neonatal morbidity and mortality in community and primary care
settings in under-resourced countries, and recent review of the evidence
shows that a substantial reduction in neonatal mortality can be achieved
when using antiseptics to care for the cord stump instead of dry cord
care (as recommended by the World Health Organisation) (RR all-cause
mortality 0.77, 0.63 to 0.94)4.


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Post-Partum Endometritis

• In resource-poor settings, when antibiotic prophylaxis is not available,


cleaning of the birth canal with an antiseptic (chlorhexidine 0.25-0.50%)
at every vaginal examination during active labour can prevent both
maternal and neonatal infections.
• Data from non-randomised studies have suggested a reduction in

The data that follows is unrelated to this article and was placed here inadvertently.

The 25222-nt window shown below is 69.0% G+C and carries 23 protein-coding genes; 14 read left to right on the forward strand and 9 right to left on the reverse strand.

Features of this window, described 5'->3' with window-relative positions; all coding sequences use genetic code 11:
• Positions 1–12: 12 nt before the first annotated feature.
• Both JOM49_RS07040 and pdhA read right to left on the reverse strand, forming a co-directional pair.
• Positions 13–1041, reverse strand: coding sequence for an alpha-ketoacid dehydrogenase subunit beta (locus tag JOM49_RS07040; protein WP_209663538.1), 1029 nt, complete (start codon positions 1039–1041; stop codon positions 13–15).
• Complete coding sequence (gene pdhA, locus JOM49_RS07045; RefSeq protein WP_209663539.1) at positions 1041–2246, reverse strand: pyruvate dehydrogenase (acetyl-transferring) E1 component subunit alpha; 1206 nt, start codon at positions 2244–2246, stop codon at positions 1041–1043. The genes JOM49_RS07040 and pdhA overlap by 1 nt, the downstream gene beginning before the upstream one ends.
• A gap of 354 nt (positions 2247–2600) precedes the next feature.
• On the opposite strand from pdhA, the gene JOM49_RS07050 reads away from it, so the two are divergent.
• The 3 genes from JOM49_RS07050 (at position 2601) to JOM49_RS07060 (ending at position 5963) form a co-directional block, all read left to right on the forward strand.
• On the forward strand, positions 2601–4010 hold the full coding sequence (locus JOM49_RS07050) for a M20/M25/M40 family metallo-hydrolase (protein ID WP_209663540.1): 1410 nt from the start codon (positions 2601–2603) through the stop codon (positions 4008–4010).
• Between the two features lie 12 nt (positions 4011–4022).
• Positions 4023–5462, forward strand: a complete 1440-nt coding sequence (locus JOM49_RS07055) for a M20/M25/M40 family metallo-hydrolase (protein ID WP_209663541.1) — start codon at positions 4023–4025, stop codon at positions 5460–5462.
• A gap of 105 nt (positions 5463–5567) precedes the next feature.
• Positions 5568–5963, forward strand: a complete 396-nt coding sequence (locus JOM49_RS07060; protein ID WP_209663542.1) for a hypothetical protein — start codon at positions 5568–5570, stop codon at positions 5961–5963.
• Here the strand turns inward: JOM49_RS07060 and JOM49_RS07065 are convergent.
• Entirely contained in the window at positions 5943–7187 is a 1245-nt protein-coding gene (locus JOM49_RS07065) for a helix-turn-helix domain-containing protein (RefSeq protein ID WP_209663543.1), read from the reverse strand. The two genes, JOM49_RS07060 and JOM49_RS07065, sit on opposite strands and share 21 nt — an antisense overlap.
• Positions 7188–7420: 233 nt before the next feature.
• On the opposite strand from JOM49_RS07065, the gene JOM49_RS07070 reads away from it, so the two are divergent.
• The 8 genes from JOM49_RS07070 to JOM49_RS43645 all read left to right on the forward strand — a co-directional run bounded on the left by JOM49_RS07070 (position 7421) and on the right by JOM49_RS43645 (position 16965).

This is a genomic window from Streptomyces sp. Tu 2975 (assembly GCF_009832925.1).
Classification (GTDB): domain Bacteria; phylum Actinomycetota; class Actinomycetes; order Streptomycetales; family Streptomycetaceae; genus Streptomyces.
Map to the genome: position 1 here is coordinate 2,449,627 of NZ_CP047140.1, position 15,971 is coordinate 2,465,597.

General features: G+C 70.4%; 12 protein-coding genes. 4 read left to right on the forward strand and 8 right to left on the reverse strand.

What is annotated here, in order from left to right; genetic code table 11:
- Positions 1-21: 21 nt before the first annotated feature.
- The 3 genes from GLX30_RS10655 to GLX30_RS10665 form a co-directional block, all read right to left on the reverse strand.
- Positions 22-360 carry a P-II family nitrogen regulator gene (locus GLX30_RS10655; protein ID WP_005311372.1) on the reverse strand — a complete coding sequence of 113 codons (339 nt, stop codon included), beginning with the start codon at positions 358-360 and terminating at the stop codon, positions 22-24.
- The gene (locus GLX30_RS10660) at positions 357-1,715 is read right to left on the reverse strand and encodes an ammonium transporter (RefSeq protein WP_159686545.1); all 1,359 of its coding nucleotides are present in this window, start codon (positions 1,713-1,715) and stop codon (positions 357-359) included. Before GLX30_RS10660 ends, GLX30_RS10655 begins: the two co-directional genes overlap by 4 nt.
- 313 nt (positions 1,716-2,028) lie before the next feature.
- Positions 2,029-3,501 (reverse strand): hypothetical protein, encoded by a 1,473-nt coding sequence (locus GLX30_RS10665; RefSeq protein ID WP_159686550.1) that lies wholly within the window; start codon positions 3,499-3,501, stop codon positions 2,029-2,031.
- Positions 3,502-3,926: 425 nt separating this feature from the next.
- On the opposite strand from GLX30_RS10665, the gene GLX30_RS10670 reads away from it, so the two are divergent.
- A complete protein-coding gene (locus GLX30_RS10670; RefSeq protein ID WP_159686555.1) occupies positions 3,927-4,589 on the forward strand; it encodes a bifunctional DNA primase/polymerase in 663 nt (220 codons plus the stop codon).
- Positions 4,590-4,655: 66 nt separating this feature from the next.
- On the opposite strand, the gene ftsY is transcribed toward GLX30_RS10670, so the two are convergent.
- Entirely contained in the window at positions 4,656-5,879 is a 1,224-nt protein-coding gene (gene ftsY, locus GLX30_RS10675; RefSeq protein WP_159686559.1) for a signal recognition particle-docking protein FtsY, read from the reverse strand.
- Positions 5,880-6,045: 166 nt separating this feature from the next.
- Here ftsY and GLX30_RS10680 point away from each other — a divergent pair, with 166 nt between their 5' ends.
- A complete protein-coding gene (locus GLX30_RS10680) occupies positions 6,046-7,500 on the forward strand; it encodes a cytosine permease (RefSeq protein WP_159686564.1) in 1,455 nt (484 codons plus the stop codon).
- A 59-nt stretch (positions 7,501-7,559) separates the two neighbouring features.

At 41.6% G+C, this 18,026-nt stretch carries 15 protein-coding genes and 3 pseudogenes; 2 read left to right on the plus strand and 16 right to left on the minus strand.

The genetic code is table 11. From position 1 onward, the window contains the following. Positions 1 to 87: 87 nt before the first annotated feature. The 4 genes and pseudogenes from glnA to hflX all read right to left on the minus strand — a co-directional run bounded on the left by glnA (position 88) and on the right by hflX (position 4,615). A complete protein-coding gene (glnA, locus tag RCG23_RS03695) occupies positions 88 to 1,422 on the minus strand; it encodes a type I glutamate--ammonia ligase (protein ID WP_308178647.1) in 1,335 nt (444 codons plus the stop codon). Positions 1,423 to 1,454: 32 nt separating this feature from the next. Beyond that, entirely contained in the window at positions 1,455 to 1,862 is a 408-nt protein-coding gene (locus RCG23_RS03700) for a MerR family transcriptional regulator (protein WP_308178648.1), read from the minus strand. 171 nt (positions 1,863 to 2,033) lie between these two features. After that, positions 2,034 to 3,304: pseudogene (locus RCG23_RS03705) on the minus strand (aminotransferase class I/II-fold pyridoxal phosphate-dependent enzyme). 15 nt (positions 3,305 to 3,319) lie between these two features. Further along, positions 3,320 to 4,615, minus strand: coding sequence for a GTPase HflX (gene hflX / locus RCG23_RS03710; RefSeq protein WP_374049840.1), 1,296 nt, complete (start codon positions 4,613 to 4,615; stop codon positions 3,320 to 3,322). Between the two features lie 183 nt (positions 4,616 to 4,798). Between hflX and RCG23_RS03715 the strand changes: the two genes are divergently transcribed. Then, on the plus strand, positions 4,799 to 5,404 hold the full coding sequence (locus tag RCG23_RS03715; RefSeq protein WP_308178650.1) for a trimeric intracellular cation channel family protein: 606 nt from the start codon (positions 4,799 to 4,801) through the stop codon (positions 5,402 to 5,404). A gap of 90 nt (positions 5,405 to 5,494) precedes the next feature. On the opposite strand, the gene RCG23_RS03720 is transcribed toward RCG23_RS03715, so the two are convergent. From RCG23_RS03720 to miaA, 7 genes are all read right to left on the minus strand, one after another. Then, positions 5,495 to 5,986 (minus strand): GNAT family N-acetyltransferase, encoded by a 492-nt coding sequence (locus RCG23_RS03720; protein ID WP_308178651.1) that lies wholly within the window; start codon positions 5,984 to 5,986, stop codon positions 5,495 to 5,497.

infection risk as well as in colonisation rate4, but evidence from
subsequent randomised trials is inconclusive5,6. The effectiveness of
this intervention may strongly depend on the background infection risk,
and because it is a safe and inexpensive measure to reduce the risk of
infection, it should certainly be used when other alternatives are not
available.

SUMMARY
The importance of infection control in obstetrics was established when
Semmelweis made his historical observations during the second half of the
nineteenth century. Standard hygienic precautions by health care
professionals are the best way to avoid health care-associated spread of
pathogens. In addition, simple measures can largely prevent infections that
are caused by micro-organisms of the mother’s endogenous flora. Most
infectious complications of delivery are now relatively rare, but in under-
resourced countries the burden of neonatal and maternal postpartum
morbidity and mortality due to bacterial infections remains high.

REFERENCES
1. Sun J et al. Prophylactic administration of cefazolin prior to skin
incision versus antibiotics at cord clamping in preventing


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postcaesarean infectious morbidity: a systematic review and meta-